Welcome friends...thanks for coming by. We're seeking beauty in all of creation... in our faith and our families; our art and our music; our crafts and kitchens, and even in our own backyard. We'll share a poem or a recipe, a picture or a memory; maybe a dream of how we wish our life could be. And though we acknowledge that the world can be harsh, we're keeping it pleasant in our little corner; endeavoring to keep the words from the Book of all Books: ...Whatsoever things are lovely; think on these things.

I so enjoy hearing from you...so leave me a comment; it'll make my day!

Photo: Bee and thistle: Taken high in the Cascade Mountains where there is a bee buzzing on every thistle. by Debora Rorvig

Saturday, October 29, 2011

If You Have Eaten...You Should Wash Your Bowl

There is a Zen story that goes something like this...
A young monk had just entered the monastery and went to Joshu saying "Please teach me."

The old man asks, "Have you eaten your rice porridge?"


"Then you should wash your bowl."

It is said that at that moment the young monk received enlightenment.

I don't know if I can claim 'enlightenment' from these simple words, but I've been thinking about this story a lot. And it's changing my perspective.

I  must admit, I leave trails; just like those speckled slugs in the back yard that leave that glistening, gooey, slimy path as they crawl along. Now I'm not filthy, mind you... I just get interested in things...then disinterested. Or distracted. Or busy. So there are stacks of books and magazines on the coffee table, right next to the knitting project and the camera and the laptop and my Nook. (Truthfully, the books are EVERYWHERE.)  My dresser collects post-it notes from work, scarves and earrings, last month's bank statement, and photographs I need to put into albums.

But life happens and the photographs gather dust and the post-it notes become meaningless and the checkbook goes unbalanced. The books are half-read and when I pick up the knitting it takes a while to remember what pattern I am doing. And somehow the colors of the yarn aren't as pretty as I thought they were when I started the project last month.

Lately I'm making an effort to 'wash my bowl.' To stay in the moment instead of rushing from one thing to the next. To honor and appreciate what I have and where I am--right this very minute.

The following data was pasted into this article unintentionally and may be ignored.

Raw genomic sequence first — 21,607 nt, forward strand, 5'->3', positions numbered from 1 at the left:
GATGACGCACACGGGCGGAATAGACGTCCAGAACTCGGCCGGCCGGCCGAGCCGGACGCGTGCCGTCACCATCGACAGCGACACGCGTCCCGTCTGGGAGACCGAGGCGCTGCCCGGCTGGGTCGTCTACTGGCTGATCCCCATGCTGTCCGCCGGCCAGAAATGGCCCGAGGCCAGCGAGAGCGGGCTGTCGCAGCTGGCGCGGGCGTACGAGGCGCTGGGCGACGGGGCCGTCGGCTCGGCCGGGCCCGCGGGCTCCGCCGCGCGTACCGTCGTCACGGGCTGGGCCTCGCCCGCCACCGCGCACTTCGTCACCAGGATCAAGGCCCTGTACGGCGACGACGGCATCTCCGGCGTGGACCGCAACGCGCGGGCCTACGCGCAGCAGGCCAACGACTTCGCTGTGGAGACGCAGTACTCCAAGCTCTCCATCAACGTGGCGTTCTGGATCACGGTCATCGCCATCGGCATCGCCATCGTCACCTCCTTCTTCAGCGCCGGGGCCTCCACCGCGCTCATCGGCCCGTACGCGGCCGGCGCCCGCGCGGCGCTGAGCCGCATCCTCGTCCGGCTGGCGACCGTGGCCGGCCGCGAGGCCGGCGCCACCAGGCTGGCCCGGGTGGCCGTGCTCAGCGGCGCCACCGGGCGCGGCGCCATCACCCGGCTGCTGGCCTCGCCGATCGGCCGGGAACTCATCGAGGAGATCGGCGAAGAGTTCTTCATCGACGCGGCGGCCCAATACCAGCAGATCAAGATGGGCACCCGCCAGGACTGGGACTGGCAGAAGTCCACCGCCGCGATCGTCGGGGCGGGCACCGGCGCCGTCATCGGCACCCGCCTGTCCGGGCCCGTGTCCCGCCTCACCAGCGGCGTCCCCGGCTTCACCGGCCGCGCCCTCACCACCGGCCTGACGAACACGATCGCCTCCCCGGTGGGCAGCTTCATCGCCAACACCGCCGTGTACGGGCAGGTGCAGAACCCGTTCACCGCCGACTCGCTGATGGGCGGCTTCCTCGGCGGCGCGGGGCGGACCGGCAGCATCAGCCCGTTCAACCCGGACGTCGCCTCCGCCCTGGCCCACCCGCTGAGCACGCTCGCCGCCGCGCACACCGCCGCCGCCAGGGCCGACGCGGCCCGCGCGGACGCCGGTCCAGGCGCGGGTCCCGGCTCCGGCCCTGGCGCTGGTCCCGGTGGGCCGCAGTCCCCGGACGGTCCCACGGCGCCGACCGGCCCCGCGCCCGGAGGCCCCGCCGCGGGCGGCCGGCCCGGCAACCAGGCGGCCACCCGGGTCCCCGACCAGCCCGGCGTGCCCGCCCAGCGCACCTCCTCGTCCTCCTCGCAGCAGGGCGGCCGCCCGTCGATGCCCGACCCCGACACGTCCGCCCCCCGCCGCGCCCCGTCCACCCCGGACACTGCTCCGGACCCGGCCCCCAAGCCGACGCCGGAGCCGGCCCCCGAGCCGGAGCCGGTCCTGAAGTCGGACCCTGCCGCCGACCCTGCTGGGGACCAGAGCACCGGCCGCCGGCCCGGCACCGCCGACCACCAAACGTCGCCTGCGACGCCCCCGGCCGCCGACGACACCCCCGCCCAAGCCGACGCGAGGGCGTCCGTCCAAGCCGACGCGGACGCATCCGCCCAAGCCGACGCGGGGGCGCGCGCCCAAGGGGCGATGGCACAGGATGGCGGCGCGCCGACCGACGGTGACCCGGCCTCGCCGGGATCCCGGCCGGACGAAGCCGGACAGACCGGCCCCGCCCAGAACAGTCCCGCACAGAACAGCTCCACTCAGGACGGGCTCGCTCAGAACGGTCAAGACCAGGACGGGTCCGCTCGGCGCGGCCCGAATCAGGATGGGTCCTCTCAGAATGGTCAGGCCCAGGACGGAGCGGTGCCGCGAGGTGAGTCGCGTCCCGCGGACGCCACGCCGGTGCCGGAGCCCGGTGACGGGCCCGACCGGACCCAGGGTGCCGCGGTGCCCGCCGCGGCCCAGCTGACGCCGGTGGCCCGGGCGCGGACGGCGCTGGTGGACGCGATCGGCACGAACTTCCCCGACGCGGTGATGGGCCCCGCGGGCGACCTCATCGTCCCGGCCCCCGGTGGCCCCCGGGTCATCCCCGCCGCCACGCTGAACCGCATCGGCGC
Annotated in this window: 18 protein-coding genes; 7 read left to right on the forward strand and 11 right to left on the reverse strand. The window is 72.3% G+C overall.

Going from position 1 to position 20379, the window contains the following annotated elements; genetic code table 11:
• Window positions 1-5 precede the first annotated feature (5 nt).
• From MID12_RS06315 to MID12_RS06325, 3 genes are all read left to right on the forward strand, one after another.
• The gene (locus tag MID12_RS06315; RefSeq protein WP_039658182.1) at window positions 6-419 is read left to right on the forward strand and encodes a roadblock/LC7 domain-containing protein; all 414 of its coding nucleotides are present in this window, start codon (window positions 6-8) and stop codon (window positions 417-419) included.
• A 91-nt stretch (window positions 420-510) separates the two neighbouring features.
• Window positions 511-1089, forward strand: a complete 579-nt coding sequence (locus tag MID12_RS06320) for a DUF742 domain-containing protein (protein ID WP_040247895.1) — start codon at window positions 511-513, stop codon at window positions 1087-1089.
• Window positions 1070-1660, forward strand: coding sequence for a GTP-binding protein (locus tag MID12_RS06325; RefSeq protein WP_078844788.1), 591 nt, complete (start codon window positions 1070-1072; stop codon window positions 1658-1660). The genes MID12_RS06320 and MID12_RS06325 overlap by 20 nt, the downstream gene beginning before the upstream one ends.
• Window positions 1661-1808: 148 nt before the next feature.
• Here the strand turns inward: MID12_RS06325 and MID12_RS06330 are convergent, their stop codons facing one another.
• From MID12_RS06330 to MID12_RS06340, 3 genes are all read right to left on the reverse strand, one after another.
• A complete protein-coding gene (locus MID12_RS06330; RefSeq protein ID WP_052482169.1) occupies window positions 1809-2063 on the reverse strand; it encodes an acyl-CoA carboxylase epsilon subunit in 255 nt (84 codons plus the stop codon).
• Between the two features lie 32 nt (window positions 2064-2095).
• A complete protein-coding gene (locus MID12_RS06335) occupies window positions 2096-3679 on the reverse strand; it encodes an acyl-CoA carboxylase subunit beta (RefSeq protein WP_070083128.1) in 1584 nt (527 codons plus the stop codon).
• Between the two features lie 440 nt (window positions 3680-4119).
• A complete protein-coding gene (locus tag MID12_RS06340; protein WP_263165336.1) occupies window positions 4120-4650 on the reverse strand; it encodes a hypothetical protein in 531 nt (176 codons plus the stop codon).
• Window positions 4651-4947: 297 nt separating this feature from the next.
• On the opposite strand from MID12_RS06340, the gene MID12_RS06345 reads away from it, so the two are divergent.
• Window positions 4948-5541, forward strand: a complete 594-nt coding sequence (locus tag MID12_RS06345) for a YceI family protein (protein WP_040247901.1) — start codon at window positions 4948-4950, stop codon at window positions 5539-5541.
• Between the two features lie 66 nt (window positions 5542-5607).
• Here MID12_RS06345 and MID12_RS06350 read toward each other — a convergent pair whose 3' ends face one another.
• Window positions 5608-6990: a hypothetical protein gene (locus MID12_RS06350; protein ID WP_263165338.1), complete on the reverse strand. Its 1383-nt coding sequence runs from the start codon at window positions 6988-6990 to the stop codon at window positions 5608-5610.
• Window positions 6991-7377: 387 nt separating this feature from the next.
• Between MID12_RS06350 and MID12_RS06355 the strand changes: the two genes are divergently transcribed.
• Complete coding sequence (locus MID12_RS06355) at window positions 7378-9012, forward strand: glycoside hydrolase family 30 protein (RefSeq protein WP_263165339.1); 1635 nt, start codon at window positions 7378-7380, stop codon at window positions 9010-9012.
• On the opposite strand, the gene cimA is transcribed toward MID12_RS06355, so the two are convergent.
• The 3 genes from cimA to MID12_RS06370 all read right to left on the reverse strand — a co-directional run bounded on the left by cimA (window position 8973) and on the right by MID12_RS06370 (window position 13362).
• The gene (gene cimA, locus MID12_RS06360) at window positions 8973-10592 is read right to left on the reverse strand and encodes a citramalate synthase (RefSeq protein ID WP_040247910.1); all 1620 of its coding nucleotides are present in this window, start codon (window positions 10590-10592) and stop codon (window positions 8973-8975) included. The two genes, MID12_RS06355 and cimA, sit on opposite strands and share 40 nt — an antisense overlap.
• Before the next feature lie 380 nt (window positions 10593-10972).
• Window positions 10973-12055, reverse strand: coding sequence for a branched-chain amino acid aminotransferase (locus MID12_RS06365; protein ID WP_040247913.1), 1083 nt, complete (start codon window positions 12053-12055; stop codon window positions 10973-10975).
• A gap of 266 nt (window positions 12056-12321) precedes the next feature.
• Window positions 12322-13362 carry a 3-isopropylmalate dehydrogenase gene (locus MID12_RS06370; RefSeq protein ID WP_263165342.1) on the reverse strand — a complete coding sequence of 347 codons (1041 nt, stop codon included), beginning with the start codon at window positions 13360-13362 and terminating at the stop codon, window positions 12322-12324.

I've started to hang up my coat right when I get home; instead of tossing it on a chair. Started being grateful that I have a coat... thinking about the person who made it. I guess it was probably someone in China or maybe India. Who took the time to carefully piece and sew the seams and zipper? How much did they earn? I'd like to thank them for doing a good job; for the soft, plaid flannel lining and the snug hood. Since I can't say thank-you directly, I honor their work by hanging the coat up...carefully.


When I leave for work these days, I make it a point to fold the afghans on the sofa and chair, instead of leaving them in a heap. It only takes a minute. But it's satisfying.

There are lots of things like that...closing doors and turning out lights. Putting the blow-dryer back under the cabinet. Taking the pennies I found in the laundry and putting them into hubby's coin jar.
Happy I'm not scraping pennies together to pay for gas or groceries. (I once did, you know.)

I used to just clean my house.

Now I am learning that if I have eaten,

 I should wash my bowl.


Tuesday, October 25, 2011

Things I Could Have Said Today

I've been riffling through musty pages of things I've written in the past. I can't find the autumn poem I wanted to post today...but I did find this short piece that I probably wrote after feeling that I had failed to be the person that I wanted to be that day. I think we all can relate.

Things I Could Have Said Today

I love you.
I am sorry.
You were right.
I was wrong.
Lord, please forgive me.
Lord, please help me.
Can I help you?
Good job!
I will pray for you.
You can do it.
I can do it.
God is able.
I will try.


Sunday, October 23, 2011

Robbie Seay Band ·New Day

Things not going so well? This link is for you. Turn up your speakers and listen. And remember, tomorrow is a new day and everything's gonna be OKAY!
PS...if the sound isn't working right, go to the bottom tool bar on the link and click the number 360p and change it to 240p. That should fix it.

Friday, October 21, 2011

A Thank-you, A Halloween Song, and a Hopeful Heart

I've been saving this picture from the Lynden Fair to share with you this month. I know Halloween isn't for a 10 days, but the kids at school are really getting excited, and their enthusiasm is contagious! Now I'm not the biggest fan of witches and goblins, but I've gotta say; this handmade rug is pretty darn cute. It would be so darling on the porch next to the pumpkins and cornstalks! It reminds me of a song we used to sing in elementary school: 

One little, two little, three little witches,
Fly over haystacks, fly over ditches,
Slide down moon beams without any hitches,
Hey ho Hallowe'en's here!

Horned owl's hooting, it's time to go riding,
Deep in the shadows are black cats hiding,
With gay little goblins, sliding, gliding,
Hey ho Hallowe'en's here!

Stand on your head with a lopsided wiggle,
Tickle your little black cats till they giggle,
Swish through clouds with a higgedy, piggle,
Hey ho Hallowe'en's here!

Thanks to you all for your kind thoughts, prayers, and words of encouragement over the past couple of weeks. I felt your prayers, truly! We've moved from tears to sighs over our Koda, and can now laugh about her antics and the fun times we've had. My wound is healing.